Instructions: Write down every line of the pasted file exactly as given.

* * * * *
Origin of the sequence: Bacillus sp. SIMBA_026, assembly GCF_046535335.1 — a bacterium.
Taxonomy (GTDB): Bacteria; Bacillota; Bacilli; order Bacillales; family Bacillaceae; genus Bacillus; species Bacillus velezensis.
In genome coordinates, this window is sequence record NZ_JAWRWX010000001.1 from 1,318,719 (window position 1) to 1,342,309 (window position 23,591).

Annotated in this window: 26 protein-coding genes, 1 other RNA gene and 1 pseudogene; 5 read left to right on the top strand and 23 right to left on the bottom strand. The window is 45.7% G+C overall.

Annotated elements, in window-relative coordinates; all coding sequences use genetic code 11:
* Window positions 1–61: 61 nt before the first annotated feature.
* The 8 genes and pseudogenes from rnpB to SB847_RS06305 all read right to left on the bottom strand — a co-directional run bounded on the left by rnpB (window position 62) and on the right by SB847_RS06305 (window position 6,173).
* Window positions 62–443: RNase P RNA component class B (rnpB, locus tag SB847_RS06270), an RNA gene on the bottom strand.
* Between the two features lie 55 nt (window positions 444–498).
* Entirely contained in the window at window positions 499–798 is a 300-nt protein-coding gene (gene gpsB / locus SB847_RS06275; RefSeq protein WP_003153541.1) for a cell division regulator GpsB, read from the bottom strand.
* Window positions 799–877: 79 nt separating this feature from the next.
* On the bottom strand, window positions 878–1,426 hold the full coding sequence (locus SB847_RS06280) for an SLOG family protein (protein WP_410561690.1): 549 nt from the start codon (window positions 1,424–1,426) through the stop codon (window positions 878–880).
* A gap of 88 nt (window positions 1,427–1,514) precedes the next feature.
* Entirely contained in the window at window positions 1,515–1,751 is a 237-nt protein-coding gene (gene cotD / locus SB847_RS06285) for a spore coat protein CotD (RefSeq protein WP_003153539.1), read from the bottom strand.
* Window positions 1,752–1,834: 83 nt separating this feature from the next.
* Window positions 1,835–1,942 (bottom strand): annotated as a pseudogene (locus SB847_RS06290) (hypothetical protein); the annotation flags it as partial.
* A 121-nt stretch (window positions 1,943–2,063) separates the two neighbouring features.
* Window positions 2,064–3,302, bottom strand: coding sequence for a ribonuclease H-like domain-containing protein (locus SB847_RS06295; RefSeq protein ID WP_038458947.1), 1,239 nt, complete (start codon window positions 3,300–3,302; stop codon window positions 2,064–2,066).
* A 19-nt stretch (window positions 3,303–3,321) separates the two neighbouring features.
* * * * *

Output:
Origin of the sequence: Bacillus sp. SIMBA_026, assembly GCF_046535335.1 — a bacterium.
Taxonomy (GTDB): Bacteria; Bacillota; Bacilli; order Bacillales; family Bacillaceae; genus Bacillus; species Bacillus velezensis.
In genome coordinates, this window is sequence record NZ_JAWRWX010000001.1 from 1,318,719 (window position 1) to 1,342,309 (window position 23,591).

Annotated in this window: 26 protein-coding genes, 1 other RNA gene and 1 pseudogene; 5 read left to right on the top strand and 23 right to left on the bottom strand. The window is 45.7% G+C overall.

Annotated elements, in window-relative coordinates; all coding sequences use genetic code 11:
* Window positions 1–61: 61 nt before the first annotated feature.
* The 8 genes and pseudogenes from rnpB to SB847_RS06305 all read right to left on the bottom strand — a co-directional run bounded on the left by rnpB (window position 62) and on the right by SB847_RS06305 (window position 6,173).
* Window positions 62–443: RNase P RNA component class B (rnpB, locus tag SB847_RS06270), an RNA gene on the bottom strand.
* Between the two features lie 55 nt (window positions 444–498).
* Entirely contained in the window at window positions 499–798 is a 300-nt protein-coding gene (gene gpsB / locus SB847_RS06275; RefSeq protein WP_003153541.1) for a cell division regulator GpsB, read from the bottom strand.
* Window positions 799–877: 79 nt separating this feature from the next.
* On the bottom strand, window positions 878–1,426 hold the full coding sequence (locus SB847_RS06280) for an SLOG family protein (protein WP_410561690.1): 549 nt from the start codon (window positions 1,424–1,426) through the stop codon (window positions 878–880).
* A gap of 88 nt (window positions 1,427–1,514) precedes the next feature.
* Entirely contained in the window at window positions 1,515–1,751 is a 237-nt protein-coding gene (gene cotD / locus SB847_RS06285) for a spore coat protein CotD (RefSeq protein WP_003153539.1), read from the bottom strand.
* Window positions 1,752–1,834: 83 nt separating this feature from the next.
* Window positions 1,835–1,942 (bottom strand): annotated as a pseudogene (locus SB847_RS06290) (hypothetical protein); the annotation flags it as partial.
* A 121-nt stretch (window positions 1,943–2,063) separates the two neighbouring features.
* Window positions 2,064–3,302, bottom strand: coding sequence for a ribonuclease H-like domain-containing protein (locus SB847_RS06295; RefSeq protein ID WP_038458947.1), 1,239 nt, complete (start codon window positions 3,300–3,302; stop codon window positions 2,064–2,066).
* A 19-nt stretch (window positions 3,303–3,321) separates the two neighbouring features.